- The Panda Update – Google’s Panda Update focused on thin, or non-relevant website content, as well as websites that were designed to make money from advertisements. This had an effect on many blogs and websites that published short, non-informative articles about different niches that provided little value to their visitors. The Panda Update has been updated more than 25 times since its initial implementation and shows no signs of stopping any time soon.
- The Penguin Update – On April 24, 2012 weeks of speculation finally came to light when Google unleashed the Penguin Update. Where the panda update looked to provide better results and give a boost to the best pages, the Penguin was an actual penalty which focused on over-optimization, such as keyword stuffing, and shady link building practices. For many people who feel they have been hit, the Penguin is the culprit. Like the Panda, Penguin continues to be updated and altered to this day.
- Hummingbird – Not exactly an “algorithm update”, Hummingbird seems to be more of a core change to the algorithm as a whole which allows Google to focus more on semantic search and provide better results through its “Knowledge Graph”. You likely have seen these changes for many search queries, where more Google properties show up and answer questions within the search results so searchers do not even have to go to a website. Many site owners are not exactly happy with this change, and it makes it even more important to make your website a resource of information on the web.
- How do you build an “algorithm-safe” website? Ah, the ultimate question. To be honest, there is no easy answer to this, and the search engines could make a change tomorrow that will drastically alter the search results. One thing is certain, however, Google, Bing, and the other search engines want to rank high-quality websites that provide great value. This is why focusing on bad SEO practices, such as shady link building, keyword stuffing, and building pages “just to rank” for certain phrases will never work in the long term. What we can do as website owners and marketers is figure out what our target demographic is looking for and provide it to them in the best way possible. This may not provide top rankings tomorrow, but it will build a sustainable traffic source over time, which should be your ultimate goal.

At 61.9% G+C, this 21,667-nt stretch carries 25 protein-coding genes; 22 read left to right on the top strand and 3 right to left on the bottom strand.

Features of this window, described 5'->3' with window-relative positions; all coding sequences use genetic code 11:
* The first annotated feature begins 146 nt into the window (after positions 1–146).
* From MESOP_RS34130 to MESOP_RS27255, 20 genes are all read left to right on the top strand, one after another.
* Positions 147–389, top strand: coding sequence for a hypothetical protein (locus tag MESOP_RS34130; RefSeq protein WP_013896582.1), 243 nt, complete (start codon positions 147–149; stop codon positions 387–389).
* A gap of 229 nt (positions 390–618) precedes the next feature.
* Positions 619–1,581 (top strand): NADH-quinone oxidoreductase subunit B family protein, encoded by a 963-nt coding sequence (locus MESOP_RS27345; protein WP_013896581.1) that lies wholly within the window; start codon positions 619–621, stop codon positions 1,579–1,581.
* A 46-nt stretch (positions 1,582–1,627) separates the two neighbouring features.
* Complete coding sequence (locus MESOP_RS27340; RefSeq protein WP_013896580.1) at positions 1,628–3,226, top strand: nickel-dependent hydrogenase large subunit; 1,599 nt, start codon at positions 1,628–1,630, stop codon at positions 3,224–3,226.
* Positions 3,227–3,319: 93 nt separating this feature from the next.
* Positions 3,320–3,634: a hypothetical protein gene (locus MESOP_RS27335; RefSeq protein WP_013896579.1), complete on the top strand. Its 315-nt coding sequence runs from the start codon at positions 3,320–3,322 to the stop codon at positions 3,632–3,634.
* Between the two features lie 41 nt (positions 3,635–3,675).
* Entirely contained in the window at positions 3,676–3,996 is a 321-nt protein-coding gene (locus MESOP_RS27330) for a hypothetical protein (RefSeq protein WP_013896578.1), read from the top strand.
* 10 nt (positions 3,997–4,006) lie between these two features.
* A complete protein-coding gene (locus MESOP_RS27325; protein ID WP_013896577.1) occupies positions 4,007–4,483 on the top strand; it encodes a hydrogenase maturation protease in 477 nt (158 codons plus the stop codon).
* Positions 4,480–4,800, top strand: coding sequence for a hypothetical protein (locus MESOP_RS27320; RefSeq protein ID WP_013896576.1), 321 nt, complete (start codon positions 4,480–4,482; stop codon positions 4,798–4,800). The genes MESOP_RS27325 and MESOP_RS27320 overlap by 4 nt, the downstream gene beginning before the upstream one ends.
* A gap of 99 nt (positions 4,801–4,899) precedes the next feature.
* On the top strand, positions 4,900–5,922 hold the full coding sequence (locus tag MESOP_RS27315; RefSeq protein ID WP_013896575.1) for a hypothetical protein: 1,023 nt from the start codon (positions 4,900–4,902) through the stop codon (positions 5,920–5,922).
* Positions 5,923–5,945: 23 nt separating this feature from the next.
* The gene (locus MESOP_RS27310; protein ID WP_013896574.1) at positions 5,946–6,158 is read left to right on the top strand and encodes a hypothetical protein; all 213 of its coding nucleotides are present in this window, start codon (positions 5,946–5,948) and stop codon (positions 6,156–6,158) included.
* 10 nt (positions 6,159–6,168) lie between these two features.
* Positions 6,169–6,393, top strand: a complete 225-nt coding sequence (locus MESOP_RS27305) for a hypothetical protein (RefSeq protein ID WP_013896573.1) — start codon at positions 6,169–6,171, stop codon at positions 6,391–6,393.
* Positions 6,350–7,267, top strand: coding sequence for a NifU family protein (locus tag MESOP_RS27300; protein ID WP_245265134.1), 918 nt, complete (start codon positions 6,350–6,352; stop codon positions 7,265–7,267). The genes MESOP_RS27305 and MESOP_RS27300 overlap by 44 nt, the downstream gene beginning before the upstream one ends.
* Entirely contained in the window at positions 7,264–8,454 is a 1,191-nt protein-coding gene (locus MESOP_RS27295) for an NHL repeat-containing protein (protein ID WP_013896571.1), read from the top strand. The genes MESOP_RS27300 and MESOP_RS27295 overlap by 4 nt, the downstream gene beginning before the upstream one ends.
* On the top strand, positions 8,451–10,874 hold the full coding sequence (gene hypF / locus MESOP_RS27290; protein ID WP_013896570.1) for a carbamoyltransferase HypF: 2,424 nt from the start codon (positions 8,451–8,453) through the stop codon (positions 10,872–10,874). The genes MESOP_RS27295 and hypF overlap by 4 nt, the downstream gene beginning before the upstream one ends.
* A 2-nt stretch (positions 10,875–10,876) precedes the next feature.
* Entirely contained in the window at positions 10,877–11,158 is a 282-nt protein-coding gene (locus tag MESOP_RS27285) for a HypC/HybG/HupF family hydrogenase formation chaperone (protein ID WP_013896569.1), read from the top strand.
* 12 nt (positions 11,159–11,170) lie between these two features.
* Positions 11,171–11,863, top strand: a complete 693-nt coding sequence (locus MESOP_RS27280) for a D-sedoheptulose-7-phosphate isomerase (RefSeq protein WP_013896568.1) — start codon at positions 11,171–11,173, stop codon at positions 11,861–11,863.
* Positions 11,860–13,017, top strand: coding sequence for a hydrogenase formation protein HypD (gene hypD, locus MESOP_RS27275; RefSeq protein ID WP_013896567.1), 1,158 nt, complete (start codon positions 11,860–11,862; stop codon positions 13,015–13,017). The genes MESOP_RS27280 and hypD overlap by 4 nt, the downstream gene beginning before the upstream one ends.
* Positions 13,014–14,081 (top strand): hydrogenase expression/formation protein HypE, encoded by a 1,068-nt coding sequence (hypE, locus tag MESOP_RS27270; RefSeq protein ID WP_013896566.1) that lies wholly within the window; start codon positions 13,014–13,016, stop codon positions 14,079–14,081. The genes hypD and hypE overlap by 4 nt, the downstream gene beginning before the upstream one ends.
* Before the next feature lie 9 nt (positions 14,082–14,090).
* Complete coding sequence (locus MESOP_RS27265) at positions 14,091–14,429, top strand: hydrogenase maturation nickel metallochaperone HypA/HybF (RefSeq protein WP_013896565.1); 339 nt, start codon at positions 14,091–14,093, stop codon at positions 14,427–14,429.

The ultimate goal of any website should be to help your target audience find exactly what they need – whether that is information, products, or services – and do so with a website that is the best one available. This may not necessarily be the traffic you think it will be. For example, if you sell blue widgets, you may want to rank for “widgets”. But people searching for “widgets” may be interested in the history of widgets, or how to make their own widgets. The least likely scenario is they actually want to “buy blue widgets”. This is the first step to good online marketing – figuring out what your target audience needs. Only then can you provide it to them in the best possible way.
This is a mindset you should ingrain in your staff, and should be mirrored in the online marketing firm you choose.
Jeff Loquist is the Director of Inbound Marketing for Gatorworks. You can follow him on Twitter or find him on his Google Plus page.